Individual Reflection (Postmortem)

Throughout the 2016 fall semester at Champlain College, being a part of the Capstone class has revealed to me how far I have come since freshman year. As a video game producer, I thought the road would be easy going into it, but I was dead wrong. Freshman year, I quickly found out I knew absolutely nothing about game development, despite me feeling like I did prior to my arrival on campus. As each year has gone by I have learned more and more on how the development process works, and what the role of the producer actually is. Where I am at today is what I feel to be a good position, as I have had team members tell me I am one of the best producers they have had and that I’m actually pretty good at the job! This took me by surprise at first since I tend to think pessimistically, and so with that, I apparently don’t give myself enough credit. At this point in senior year, I am finally accepting that I am at least decent at what I do.

I feel I got where I am today, by taking things that I’ve learned in my classes and applying them to the Capstone class. This was actually really difficult for me, because, even though I haven’t seen a professional to confirm this, but I’m pretty sure I have some sort of learning disability, as I constantly forget most information that is being taught to me. What little I have remembered (such as how to use Pineapple or basic parts of a Target Market) has helped me tremendously, but I feel I could be one of the best at this job if I could just remember everything I’m learning, and sadly that isn’t happening.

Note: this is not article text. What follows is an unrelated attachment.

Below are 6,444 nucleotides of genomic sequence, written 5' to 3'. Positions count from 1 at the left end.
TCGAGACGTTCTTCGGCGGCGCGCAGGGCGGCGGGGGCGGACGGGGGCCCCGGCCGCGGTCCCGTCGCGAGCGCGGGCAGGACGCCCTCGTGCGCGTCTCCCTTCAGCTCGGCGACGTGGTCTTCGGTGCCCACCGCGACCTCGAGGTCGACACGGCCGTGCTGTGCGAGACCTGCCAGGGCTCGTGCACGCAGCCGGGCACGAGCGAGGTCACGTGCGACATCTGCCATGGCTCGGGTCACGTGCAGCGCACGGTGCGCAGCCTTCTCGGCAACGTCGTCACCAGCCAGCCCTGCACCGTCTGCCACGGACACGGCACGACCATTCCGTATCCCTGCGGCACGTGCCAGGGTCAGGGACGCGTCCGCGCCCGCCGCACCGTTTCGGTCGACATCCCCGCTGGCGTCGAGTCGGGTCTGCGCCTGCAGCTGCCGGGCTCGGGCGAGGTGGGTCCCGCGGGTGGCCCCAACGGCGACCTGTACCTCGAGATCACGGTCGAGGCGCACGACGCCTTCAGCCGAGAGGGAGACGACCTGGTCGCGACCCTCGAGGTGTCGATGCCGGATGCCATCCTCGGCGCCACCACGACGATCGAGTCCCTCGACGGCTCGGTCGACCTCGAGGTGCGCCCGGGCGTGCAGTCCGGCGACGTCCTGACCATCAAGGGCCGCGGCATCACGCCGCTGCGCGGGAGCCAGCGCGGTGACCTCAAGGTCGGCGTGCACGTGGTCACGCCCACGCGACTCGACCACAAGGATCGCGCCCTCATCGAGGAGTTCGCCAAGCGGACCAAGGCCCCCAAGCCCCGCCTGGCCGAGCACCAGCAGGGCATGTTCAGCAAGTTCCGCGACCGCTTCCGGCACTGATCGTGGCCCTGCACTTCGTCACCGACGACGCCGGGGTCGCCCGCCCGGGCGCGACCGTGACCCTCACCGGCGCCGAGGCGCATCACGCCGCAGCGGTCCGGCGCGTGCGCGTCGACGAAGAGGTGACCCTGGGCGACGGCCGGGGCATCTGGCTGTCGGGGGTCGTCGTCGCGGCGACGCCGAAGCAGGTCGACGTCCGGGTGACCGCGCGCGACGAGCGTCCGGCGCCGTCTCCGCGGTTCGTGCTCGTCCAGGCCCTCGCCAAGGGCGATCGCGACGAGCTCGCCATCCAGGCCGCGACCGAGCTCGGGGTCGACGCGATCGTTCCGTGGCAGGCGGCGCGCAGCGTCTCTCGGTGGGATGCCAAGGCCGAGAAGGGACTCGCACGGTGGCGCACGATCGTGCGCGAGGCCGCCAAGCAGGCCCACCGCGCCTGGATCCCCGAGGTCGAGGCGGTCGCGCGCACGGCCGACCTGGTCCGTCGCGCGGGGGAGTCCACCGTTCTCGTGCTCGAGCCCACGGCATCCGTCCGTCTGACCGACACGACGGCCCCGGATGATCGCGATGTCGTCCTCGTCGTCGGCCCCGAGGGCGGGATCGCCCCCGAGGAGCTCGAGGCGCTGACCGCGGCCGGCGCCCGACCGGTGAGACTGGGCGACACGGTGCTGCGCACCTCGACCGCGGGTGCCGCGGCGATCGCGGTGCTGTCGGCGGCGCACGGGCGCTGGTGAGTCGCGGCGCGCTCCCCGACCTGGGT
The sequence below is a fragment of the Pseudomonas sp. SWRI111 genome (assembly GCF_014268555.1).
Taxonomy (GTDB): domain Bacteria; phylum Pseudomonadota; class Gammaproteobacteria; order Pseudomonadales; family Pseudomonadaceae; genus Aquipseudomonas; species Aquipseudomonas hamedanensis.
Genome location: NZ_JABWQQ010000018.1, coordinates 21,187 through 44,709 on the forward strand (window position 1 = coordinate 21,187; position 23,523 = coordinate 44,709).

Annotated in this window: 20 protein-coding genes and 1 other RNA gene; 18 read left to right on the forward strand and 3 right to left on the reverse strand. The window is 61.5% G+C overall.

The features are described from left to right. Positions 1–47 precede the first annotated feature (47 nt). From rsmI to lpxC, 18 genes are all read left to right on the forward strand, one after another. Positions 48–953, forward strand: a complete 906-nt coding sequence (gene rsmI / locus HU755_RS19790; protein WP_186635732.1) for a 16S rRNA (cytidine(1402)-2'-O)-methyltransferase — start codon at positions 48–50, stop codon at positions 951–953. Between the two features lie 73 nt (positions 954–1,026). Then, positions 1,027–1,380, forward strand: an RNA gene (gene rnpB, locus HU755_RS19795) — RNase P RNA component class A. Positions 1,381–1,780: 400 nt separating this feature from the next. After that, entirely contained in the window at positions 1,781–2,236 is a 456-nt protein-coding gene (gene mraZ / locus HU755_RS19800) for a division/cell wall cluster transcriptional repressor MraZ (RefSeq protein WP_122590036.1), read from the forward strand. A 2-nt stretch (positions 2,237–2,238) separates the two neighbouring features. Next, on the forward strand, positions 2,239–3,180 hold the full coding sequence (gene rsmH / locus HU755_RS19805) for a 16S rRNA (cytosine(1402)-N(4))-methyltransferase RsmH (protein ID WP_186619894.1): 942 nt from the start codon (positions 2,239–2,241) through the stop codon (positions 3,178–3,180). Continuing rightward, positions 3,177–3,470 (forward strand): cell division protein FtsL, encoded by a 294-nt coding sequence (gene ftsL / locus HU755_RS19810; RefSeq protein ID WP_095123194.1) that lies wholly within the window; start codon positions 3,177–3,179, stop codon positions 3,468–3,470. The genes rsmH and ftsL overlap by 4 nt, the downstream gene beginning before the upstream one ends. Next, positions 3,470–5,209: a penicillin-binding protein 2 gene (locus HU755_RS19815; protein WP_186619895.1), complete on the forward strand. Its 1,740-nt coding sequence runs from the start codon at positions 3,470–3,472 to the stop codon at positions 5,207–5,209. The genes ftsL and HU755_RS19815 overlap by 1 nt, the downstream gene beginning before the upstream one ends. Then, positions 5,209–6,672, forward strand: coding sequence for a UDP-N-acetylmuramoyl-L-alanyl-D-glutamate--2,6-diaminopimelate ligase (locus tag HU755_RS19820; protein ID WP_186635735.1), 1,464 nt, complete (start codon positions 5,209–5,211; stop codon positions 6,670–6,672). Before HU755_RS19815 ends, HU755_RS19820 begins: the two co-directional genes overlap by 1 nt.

What I did this semester in Capstone was what producers usually do, and that’s the business side of the game, as well as organizing, which is my specialty. I spent most of my time organizing meetings and the Wiki, making sure everything was up to date and that tasks were properly managed and logged. I never really was the ‘leader’ of the team per se, as I never felt I lead the team, but I’ve never been much of a leader anyway. Despite this, the team felt I was really important, stating that they would be mostly unorganized if it wasn’t for me. In addition to this, I was also a comic relief to the team members. Now, while that isn’t important in terms of getting work done for class, I feel the team enjoyed the laughs especially during the stressful moments of the semester. That’s the main reason I like to provide comic relief in general, as I feel the world can be too serious at times, so despite my pessimistic thinking professionally, I like to make people laugh and put smiles on faces while thinking optimistically personally. (At least, optimistically personally to the public, but that’s a whole different story).